Capacity management is one of the basic problems in Operations Management. Whether one has enough capacity depends, of course, on demand. Consequently, demand management has also become a topic within OM. One way of managing demand in a service setting is advance sales. By selling ahead of the time of service, the firm can both better predict the number of customers who will request service and (potentially) charge different prices. That is, the time of sale can serve as a way to segment customers. But what if an advance sales isn’t really a sale? Think about car rental reservations. What rate Hertz or Avis will charge you depends on when you make your reservation but you can walk away from the deal with impunity. Unlike a hotel, being a “no show” does not mean being hit with a charge.
According to the L.A. Times that may be about to change (Car rental firms may charge no-shows, Nov 28):
But Avis Budget Group Inc., which operates both Avis and Budget, has begun to install the technology to collect credit card information for car reservations, signaling a change in the cancellation policy. That technology should be in place by December. John Barrows, a spokesman for Avis Budget Group, confirmed that the company was adding the technology to accept credit card information to hold reservations as a way to better control inventory. Barrows said he expected rental car companies — either Avis and Budget or their competitors — to eventually impose a no-show fee on customers. But when pressed, he refused to say when Avis and Budget would begin to require credit cards to make a reservation: “In terms of when and where, I can’t say.” He suggested that the rental car companies might start by requiring credit cards to place reservations for specific high-demand cars, such as hybrid vehicles. “Everybody is taking small steps in this direction,” Barrows added.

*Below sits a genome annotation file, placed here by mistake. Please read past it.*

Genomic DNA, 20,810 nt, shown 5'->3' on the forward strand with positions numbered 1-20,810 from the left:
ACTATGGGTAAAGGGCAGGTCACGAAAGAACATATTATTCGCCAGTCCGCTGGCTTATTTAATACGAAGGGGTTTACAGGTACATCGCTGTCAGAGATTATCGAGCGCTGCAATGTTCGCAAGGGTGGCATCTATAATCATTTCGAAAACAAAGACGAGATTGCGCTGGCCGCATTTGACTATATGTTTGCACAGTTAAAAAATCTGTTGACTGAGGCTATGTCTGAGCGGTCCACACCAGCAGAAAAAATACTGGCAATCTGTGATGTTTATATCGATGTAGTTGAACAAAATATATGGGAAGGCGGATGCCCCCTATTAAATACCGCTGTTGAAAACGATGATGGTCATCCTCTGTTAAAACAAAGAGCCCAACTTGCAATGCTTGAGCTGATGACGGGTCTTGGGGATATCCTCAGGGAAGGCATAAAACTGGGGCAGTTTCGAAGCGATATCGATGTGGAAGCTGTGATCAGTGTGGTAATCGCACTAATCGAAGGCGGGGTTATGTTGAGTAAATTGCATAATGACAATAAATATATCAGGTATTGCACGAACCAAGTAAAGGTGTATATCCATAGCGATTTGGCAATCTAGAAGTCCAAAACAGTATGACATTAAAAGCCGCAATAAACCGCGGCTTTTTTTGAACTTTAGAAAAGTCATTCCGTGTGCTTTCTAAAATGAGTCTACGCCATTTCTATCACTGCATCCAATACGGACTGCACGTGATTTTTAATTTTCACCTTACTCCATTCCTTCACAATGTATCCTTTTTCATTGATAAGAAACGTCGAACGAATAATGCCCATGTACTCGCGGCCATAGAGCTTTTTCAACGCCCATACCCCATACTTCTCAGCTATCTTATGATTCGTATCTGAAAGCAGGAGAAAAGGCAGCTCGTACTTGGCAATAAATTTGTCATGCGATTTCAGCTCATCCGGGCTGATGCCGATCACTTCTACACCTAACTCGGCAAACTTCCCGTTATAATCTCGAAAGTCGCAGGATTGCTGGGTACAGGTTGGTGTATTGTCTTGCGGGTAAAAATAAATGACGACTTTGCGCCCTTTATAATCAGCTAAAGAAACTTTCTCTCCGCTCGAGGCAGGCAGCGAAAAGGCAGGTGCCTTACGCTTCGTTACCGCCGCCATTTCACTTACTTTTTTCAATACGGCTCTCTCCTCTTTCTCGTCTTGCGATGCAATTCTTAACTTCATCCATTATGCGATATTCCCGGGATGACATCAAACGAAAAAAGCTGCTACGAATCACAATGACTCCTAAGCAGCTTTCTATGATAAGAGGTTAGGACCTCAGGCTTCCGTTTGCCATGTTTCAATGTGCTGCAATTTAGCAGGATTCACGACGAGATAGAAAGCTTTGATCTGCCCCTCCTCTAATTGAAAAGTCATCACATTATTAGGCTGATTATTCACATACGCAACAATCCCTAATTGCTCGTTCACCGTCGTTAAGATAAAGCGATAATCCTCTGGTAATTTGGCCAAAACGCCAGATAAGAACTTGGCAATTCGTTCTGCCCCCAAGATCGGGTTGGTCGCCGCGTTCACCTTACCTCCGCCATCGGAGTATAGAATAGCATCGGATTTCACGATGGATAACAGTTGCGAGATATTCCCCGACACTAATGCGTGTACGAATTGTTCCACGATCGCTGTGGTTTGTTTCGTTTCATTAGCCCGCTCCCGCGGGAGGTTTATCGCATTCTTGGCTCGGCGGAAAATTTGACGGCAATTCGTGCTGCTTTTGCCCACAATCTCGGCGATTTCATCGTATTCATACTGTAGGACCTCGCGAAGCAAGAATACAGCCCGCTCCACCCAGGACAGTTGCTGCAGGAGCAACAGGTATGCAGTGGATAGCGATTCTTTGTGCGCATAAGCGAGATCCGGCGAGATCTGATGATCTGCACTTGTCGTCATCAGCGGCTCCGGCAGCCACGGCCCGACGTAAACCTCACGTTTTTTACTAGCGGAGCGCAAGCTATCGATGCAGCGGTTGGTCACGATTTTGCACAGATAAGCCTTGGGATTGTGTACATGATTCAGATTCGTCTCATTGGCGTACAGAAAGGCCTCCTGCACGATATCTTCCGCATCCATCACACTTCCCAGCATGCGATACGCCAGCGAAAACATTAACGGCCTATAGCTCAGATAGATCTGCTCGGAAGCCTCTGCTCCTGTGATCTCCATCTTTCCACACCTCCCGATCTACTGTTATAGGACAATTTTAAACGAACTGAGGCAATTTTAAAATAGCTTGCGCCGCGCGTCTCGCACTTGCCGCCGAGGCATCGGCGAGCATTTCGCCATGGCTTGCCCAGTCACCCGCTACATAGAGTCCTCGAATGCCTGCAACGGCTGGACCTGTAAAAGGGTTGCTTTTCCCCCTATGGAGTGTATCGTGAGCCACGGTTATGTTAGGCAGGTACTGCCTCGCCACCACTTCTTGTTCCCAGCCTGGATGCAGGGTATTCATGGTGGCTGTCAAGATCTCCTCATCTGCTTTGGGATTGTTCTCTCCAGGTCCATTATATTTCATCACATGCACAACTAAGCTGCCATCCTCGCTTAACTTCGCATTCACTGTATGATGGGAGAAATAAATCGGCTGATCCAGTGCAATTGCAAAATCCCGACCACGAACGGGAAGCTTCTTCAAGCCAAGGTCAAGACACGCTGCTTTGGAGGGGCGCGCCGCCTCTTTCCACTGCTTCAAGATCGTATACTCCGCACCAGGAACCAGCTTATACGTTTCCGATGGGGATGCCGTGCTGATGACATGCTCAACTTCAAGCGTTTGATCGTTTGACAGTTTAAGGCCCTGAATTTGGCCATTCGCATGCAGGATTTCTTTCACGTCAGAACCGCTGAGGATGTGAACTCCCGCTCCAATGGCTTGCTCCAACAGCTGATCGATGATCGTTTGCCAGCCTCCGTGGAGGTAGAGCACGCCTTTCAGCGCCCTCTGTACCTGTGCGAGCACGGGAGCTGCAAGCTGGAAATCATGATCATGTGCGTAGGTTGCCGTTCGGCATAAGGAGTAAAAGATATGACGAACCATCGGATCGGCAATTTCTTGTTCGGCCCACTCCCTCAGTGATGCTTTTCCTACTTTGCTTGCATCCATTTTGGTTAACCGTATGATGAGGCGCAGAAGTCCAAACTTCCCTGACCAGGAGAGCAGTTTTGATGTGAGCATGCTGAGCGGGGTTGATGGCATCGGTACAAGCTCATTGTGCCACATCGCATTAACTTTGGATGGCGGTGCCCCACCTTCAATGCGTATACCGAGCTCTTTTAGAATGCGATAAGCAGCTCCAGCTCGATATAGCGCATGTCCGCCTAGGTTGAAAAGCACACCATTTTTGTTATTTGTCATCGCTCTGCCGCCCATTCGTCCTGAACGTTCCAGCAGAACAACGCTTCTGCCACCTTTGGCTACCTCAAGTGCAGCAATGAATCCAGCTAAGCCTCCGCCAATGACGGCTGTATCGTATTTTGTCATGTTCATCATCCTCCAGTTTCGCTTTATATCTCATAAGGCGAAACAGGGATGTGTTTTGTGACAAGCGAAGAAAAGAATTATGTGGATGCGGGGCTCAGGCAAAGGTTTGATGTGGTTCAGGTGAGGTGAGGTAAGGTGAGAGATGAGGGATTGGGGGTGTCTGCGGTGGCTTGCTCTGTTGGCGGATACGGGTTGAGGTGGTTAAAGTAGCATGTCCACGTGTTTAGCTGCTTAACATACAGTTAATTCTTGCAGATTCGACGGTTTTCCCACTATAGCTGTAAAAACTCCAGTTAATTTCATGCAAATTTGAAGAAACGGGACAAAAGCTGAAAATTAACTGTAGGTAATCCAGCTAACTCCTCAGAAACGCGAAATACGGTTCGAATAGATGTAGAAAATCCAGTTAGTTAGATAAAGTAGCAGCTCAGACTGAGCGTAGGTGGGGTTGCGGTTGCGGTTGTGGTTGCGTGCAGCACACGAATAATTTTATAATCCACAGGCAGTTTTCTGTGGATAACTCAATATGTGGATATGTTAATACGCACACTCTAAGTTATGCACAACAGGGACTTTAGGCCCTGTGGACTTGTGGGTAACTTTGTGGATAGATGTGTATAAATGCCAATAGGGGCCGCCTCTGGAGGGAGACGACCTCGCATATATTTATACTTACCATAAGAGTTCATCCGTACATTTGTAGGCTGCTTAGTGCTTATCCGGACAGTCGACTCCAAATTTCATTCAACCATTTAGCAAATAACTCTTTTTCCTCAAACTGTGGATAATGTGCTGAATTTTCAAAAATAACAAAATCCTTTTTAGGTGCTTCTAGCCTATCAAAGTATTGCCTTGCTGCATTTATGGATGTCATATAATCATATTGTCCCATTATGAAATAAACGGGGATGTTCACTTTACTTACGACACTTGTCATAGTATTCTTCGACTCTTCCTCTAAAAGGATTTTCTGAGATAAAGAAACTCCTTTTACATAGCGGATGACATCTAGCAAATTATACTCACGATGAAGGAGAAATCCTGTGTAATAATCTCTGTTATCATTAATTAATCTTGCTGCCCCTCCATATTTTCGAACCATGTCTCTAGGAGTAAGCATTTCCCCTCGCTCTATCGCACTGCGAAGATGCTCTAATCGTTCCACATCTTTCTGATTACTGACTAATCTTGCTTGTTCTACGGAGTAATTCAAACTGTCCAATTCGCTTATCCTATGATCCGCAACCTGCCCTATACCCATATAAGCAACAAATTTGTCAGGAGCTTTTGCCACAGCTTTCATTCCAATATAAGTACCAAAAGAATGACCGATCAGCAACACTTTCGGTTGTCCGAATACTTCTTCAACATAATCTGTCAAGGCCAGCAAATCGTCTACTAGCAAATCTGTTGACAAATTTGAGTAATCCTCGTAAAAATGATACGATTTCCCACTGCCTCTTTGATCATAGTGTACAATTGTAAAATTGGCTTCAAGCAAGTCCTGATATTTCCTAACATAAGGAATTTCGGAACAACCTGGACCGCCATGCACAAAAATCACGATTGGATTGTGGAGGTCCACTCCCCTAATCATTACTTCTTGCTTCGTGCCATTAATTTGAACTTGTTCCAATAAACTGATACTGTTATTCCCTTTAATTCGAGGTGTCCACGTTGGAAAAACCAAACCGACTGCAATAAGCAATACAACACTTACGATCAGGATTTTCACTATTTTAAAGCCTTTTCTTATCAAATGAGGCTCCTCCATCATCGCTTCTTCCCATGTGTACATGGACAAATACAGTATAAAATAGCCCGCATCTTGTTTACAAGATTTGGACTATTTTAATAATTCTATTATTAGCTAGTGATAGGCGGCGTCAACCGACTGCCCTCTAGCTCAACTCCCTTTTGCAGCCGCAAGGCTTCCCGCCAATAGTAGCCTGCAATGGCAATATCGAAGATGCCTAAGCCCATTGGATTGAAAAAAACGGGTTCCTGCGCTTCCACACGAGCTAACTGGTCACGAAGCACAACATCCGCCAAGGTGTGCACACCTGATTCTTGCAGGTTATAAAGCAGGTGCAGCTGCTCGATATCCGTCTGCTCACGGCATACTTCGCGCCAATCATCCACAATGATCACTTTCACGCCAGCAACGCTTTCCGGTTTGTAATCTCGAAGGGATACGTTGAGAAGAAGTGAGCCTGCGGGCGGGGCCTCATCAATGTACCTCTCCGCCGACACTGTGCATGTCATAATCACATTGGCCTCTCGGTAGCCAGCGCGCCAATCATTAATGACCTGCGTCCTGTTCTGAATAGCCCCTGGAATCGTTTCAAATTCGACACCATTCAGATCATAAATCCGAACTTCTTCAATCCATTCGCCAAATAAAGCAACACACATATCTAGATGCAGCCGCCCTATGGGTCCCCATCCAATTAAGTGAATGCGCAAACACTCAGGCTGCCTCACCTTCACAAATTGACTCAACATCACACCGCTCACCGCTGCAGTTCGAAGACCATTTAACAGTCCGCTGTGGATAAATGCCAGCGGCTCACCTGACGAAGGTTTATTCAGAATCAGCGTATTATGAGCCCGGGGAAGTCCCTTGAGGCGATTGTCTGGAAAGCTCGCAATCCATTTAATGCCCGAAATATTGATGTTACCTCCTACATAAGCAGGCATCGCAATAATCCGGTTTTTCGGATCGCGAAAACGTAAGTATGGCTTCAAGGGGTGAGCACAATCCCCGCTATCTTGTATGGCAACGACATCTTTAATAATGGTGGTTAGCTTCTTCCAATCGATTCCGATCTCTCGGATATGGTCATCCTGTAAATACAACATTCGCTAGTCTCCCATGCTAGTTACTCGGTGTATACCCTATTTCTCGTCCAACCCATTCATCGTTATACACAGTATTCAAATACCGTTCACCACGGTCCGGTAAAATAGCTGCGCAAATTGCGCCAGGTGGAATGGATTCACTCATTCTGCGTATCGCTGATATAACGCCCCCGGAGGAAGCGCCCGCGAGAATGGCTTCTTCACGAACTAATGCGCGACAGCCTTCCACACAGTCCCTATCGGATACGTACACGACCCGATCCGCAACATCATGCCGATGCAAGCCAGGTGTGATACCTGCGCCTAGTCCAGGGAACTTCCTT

The article points out that this is a real problem for the industry since roughly 30% of customers who make reservations don’t keep them. The article does not discuss why rental agencies have not traditionally imposed any no-show fee but one suspects that it has a lot to do with the interchangeability the firms. If you want to rent a midsized car on your next trip to Phoenix, it really doesn’t matter whether you rent from Avis, Dollar or National; you’re going to get something bland that you would never choose to buy. Further, you could simply skip making a reservation and choose from the various counters at the airport once you land. In contrast, hotels are more differentiated either in their amenities or in their locations. It is also harder to hop between options after you land; striking out when you walk into the Marriott might mean a long drive to the Hilton. In such an environment, imposing an extra cost (even if it is just a threatened one) on customers is unattractive.
So why are Avis and Budget considering this now? Because times are tough. Not only is travel down but you can’t count on American car makers to give you great deals on bland midsized cars that normal people don’t want to buy. In such an environment, the immortal words of Geddy Lee carry a lot of weight, “Ten bucks is ten bucks, eh?”